Pe*cul"iar (?), a. [L. peculiaris, fr. peculium private property, akin to pecunia money: cf. OF. peculier. See Pecuniary.]


One's own; belonging solely or especially to an individual; not possessed by others; of private, personal, or characteristic possession and use; not owned in common or in participation.

And purify unto himself a peculiar people. Titus ii. 14.

Hymns . . . that Christianity hath peculiar unto itself. Hooker.


Particular; individual; special; appropriate.

While each peculiar power forgoes his wonted seat. Milton.

My fate is Juno's most peculiar care. Dryden.


Unusual; singular; rare; strange; as, the sky had a peculiarappearance.

Syn. -- Peculiar, Special, Especial. Peculiar is from the Roman peculium, which was a thing emphatically and distinctively one's own, and hence was dear. The former sense always belongs to peculiar (as, a peculiar style, peculiar manners, etc.), and usually so much of the latter as to involve feelings of interest; as, peculiar care, watchfulness, satisfaction, etc. Nothing of this kind belongs to special and especial. They mark simply the relation of species to genus, and denote that there is something in this case more than ordinary; as, a special act of Congress; especial pains, etc.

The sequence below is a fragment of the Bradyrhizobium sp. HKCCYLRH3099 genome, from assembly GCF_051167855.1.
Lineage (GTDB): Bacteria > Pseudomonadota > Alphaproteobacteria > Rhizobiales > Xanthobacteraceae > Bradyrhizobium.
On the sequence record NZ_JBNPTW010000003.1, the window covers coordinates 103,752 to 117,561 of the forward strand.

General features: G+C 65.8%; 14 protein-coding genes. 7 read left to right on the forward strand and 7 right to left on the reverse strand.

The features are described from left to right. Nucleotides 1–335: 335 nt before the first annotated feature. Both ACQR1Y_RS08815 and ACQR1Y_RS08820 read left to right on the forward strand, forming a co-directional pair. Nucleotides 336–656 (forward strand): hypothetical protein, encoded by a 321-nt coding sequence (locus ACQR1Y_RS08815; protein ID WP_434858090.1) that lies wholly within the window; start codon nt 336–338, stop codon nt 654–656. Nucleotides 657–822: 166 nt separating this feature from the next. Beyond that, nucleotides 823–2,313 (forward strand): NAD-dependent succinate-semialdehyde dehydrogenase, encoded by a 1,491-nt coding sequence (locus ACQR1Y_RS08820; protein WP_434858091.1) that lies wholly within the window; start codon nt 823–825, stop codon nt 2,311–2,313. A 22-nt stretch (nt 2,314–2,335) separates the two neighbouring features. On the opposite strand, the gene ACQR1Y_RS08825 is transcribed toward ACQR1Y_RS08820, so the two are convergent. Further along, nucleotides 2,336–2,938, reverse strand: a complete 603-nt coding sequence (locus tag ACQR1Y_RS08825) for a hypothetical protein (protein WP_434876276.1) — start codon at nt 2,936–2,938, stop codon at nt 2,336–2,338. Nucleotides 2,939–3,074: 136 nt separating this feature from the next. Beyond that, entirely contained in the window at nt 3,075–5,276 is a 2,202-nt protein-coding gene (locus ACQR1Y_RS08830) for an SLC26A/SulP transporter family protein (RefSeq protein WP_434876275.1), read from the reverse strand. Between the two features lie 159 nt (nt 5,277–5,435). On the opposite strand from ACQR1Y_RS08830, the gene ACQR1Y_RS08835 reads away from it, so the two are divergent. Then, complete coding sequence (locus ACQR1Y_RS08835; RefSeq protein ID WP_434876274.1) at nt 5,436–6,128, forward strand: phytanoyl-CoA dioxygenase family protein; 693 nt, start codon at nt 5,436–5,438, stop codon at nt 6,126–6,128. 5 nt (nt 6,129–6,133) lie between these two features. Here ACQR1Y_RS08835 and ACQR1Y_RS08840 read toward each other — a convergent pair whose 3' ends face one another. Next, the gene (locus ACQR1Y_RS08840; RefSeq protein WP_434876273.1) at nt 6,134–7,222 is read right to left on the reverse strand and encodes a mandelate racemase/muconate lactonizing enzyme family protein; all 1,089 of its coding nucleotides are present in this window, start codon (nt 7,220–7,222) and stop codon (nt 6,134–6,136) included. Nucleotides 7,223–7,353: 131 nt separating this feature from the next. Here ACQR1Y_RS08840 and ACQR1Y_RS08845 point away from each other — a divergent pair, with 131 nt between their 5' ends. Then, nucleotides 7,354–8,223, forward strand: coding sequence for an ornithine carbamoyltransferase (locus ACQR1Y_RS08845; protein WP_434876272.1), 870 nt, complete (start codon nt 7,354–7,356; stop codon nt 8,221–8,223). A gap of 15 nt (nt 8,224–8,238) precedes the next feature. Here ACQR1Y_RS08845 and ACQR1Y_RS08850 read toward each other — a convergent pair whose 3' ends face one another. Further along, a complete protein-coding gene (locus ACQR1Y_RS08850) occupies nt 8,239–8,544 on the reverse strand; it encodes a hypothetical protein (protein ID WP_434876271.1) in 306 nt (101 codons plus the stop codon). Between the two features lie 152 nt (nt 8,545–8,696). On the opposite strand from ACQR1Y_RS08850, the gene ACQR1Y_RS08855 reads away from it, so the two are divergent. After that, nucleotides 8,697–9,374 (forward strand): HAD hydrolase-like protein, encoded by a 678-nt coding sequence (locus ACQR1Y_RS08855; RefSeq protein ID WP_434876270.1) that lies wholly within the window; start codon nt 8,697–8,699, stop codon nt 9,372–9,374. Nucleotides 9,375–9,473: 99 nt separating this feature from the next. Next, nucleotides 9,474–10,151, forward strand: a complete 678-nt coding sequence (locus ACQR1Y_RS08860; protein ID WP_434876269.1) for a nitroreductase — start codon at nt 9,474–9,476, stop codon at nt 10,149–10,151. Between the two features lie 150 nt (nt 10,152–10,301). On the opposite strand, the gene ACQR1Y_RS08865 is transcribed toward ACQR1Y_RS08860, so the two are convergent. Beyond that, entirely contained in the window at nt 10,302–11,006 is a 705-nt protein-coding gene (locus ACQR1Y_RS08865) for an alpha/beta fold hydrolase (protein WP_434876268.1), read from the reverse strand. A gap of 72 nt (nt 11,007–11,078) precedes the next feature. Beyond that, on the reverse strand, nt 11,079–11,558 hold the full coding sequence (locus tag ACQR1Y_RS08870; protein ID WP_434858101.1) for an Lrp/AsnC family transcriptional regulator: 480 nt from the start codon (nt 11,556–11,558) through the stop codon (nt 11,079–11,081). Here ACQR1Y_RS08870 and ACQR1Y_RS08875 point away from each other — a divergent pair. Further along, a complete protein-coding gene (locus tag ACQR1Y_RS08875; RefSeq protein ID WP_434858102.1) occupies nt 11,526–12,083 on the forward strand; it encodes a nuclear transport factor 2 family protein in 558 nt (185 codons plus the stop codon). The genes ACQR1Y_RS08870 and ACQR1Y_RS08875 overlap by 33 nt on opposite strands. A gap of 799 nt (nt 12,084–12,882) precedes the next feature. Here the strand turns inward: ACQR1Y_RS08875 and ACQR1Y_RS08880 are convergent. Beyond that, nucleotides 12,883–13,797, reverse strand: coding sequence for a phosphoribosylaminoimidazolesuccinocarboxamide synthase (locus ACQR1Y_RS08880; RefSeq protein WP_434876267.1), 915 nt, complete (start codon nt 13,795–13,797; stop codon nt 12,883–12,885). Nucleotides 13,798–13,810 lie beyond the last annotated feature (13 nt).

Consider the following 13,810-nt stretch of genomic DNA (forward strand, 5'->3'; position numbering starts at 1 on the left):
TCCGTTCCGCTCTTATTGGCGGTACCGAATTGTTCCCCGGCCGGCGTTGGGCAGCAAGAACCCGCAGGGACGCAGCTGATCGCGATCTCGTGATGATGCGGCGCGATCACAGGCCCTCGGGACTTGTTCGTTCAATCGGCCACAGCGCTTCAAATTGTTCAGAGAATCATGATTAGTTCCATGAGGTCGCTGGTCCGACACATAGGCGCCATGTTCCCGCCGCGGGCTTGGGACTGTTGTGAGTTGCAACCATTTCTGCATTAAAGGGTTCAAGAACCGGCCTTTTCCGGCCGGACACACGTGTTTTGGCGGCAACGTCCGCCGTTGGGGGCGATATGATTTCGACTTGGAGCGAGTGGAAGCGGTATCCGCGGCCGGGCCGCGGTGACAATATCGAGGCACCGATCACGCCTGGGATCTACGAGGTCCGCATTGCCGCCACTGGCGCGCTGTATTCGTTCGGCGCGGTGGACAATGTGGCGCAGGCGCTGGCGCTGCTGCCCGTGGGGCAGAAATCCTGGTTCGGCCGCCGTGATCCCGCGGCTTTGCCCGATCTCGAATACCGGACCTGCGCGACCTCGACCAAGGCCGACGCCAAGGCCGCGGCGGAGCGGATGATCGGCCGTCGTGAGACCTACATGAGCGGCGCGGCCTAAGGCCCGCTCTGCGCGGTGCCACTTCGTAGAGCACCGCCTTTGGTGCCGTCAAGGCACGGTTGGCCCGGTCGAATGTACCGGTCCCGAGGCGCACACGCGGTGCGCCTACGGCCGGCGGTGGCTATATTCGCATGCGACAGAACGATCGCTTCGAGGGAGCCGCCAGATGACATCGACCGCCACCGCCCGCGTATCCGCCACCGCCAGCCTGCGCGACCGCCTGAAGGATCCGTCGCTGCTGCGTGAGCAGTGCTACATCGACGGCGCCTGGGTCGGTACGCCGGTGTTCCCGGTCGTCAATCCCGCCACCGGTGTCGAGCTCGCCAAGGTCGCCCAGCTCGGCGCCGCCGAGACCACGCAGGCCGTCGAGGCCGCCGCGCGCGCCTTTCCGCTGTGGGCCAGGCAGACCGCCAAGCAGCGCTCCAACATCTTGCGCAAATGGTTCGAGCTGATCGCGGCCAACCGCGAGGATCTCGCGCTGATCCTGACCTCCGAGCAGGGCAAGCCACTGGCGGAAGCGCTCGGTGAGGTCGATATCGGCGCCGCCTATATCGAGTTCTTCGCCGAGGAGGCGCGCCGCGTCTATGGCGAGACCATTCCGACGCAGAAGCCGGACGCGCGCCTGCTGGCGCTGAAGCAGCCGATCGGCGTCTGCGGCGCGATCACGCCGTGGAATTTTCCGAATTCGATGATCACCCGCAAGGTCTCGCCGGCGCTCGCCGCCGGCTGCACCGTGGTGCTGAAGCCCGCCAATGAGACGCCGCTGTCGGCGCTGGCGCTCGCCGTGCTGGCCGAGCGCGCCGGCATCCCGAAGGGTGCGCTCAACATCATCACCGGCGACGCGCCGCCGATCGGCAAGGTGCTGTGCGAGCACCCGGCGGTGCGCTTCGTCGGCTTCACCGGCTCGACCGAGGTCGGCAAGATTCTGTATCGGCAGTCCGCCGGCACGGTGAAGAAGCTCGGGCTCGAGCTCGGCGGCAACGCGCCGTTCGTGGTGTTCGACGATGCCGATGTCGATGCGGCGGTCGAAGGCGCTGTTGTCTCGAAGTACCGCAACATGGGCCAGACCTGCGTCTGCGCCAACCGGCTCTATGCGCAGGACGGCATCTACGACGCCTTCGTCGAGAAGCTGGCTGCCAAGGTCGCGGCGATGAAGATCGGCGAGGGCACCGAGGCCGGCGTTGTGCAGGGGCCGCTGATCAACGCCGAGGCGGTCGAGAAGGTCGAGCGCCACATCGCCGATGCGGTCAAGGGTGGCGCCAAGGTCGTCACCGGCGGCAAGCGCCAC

Beauty, which, either walking or asleep, Shot forth peculiar graces. Milton.

For naught so vile that on the earth doth live, But to the earth some special good doth give. Shak.


© Webster 1913.

Pe*cul"iar, n.


That which is peculiar; a sole or exclusive property; a prerogative; a characteristic.

Revenge is . . . the peculiar of Heaven. South.

2. Eng. CanonLaw

A particular parish or church which is exempt from the jurisdiction of the ordinary.

Court of Peculiars Eng.Law, a branch of the Court of Arches having cognizance of the affairs of peculiars. Blackstone. -- Dean of peculiars. See under Dean, 1.


© Webster 1913.

Log in or register to write something here or to contact authors.